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Scots Language Centre Centre for the Scots Leid



DOTTLE, n., v.


In the Dictionaries of the Scots Language (DSL) dottle has many meanings. One of them is:


“a very small person”.



This usage has quite a long history, with an example in DSL dating from the Letters of Thomas Carlyle to his Brother (1844):


“A little useful ‘dottle of a body’ already working for its little bit of bread there”.



I came across it again in an extract from an obituary (Daily Record, January 2012):


“Ruby was one of the most amazing people I have ever met. A tiny little dottle of a woman, she had the heart of a lion.”



More recently, it appeared as the nickname of a band member in The Southern Reporter (August 2022):


“For professional recording, Jimi enlisted fellow Gala man, drummer/percussionist and Soundstation studio owner David ‘Dottle’ Little to help with the project, while final mastering took place at Precise Mastering, Hawick”.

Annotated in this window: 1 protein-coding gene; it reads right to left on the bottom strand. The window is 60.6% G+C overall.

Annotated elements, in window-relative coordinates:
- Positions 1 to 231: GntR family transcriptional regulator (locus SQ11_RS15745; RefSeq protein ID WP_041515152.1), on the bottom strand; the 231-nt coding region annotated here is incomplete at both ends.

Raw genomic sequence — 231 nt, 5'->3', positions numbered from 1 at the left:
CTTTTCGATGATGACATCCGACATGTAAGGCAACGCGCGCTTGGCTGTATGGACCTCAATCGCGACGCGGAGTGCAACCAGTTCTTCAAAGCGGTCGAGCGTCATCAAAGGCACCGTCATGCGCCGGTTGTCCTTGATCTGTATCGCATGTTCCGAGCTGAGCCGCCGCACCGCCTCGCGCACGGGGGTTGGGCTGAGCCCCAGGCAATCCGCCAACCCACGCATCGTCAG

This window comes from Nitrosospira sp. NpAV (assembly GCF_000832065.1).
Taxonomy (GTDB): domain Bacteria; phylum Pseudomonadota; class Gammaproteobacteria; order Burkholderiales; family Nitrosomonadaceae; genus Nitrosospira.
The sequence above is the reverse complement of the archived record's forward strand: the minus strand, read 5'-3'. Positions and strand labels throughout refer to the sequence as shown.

This usage is probably an extension of another meaning of dottle for a “particle, a jot”, which is also still current - as evidenced in Thomas Clark’s translation, Animal Fairm (2023):


“We are born, we are given jist sae muckle scran as will keep body and soul thegither, and thon o us that are able tae are garred tae wirk tae the last dottle o oor micht”.



Then there’s a variant I’m not so sure how to interpret! It comes from Sheena Blackhall’s poem The Check-Oot Quine’s Lament in Blethertoun Braes (2007):


“Mealie jimmies, ganzie, Cheque, or caird, or cash, Ma dowp is dottled sittin, Grip, skyte, flash.”


This Scots Word of the Week was written by Pauline Cairns Speitel. Visit DSL Online at